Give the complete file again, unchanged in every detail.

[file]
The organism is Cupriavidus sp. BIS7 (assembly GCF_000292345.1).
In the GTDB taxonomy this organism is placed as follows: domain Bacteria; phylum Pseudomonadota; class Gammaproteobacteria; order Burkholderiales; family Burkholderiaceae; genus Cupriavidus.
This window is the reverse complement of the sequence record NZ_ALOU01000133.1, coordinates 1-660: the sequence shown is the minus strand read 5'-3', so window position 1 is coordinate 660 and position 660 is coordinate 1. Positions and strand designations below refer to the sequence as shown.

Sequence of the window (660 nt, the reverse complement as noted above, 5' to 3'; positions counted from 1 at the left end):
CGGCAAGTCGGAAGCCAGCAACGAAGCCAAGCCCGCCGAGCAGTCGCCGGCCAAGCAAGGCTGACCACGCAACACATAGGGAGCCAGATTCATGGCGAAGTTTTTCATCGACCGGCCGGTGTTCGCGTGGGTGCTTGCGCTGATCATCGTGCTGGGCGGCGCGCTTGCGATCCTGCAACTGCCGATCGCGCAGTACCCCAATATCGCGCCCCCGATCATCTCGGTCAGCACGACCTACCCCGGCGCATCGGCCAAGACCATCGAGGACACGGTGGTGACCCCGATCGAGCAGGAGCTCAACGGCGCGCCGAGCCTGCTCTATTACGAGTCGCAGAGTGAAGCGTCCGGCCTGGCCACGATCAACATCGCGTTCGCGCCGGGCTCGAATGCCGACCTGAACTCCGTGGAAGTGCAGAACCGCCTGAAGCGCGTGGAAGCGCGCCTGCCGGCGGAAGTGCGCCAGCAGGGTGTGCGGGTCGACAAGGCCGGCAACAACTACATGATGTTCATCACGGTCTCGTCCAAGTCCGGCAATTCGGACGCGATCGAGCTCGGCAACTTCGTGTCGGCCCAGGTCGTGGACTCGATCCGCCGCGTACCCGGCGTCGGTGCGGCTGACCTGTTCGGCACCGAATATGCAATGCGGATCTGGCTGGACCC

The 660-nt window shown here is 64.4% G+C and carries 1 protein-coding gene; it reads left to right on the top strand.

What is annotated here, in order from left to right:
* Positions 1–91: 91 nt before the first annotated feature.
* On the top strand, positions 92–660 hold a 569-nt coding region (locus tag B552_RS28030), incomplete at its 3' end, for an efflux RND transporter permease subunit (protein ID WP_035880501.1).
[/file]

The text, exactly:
The organism is Cupriavidus sp. BIS7 (assembly GCF_000292345.1).
In the GTDB taxonomy this organism is placed as follows: domain Bacteria; phylum Pseudomonadota; class Gammaproteobacteria; order Burkholderiales; family Burkholderiaceae; genus Cupriavidus.
This window is the reverse complement of the sequence record NZ_ALOU01000133.1, coordinates 1-660: the sequence shown is the minus strand read 5'-3', so window position 1 is coordinate 660 and position 660 is coordinate 1. Positions and strand designations below refer to the sequence as shown.

Sequence of the window (660 nt, the reverse complement as noted above, 5' to 3'; positions counted from 1 at the left end):
CGGCAAGTCGGAAGCCAGCAACGAAGCCAAGCCCGCCGAGCAGTCGCCGGCCAAGCAAGGCTGACCACGCAACACATAGGGAGCCAGATTCATGGCGAAGTTTTTCATCGACCGGCCGGTGTTCGCGTGGGTGCTTGCGCTGATCATCGTGCTGGGCGGCGCGCTTGCGATCCTGCAACTGCCGATCGCGCAGTACCCCAATATCGCGCCCCCGATCATCTCGGTCAGCACGACCTACCCCGGCGCATCGGCCAAGACCATCGAGGACACGGTGGTGACCCCGATCGAGCAGGAGCTCAACGGCGCGCCGAGCCTGCTCTATTACGAGTCGCAGAGTGAAGCGTCCGGCCTGGCCACGATCAACATCGCGTTCGCGCCGGGCTCGAATGCCGACCTGAACTCCGTGGAAGTGCAGAACCGCCTGAAGCGCGTGGAAGCGCGCCTGCCGGCGGAAGTGCGCCAGCAGGGTGTGCGGGTCGACAAGGCCGGCAACAACTACATGATGTTCATCACGGTCTCGTCCAAGTCCGGCAATTCGGACGCGATCGAGCTCGGCAACTTCGTGTCGGCCCAGGTCGTGGACTCGATCCGCCGCGTACCCGGCGTCGGTGCGGCTGACCTGTTCGGCACCGAATATGCAATGCGGATCTGGCTGGACCC

The 660-nt window shown here is 64.4% G+C and carries 1 protein-coding gene; it reads left to right on the top strand.

What is annotated here, in order from left to right:
* Positions 1–91: 91 nt before the first annotated feature.
* On the top strand, positions 92–660 hold a 569-nt coding region (locus tag B552_RS28030), incomplete at its 3' end, for an efflux RND transporter permease subunit (protein ID WP_035880501.1).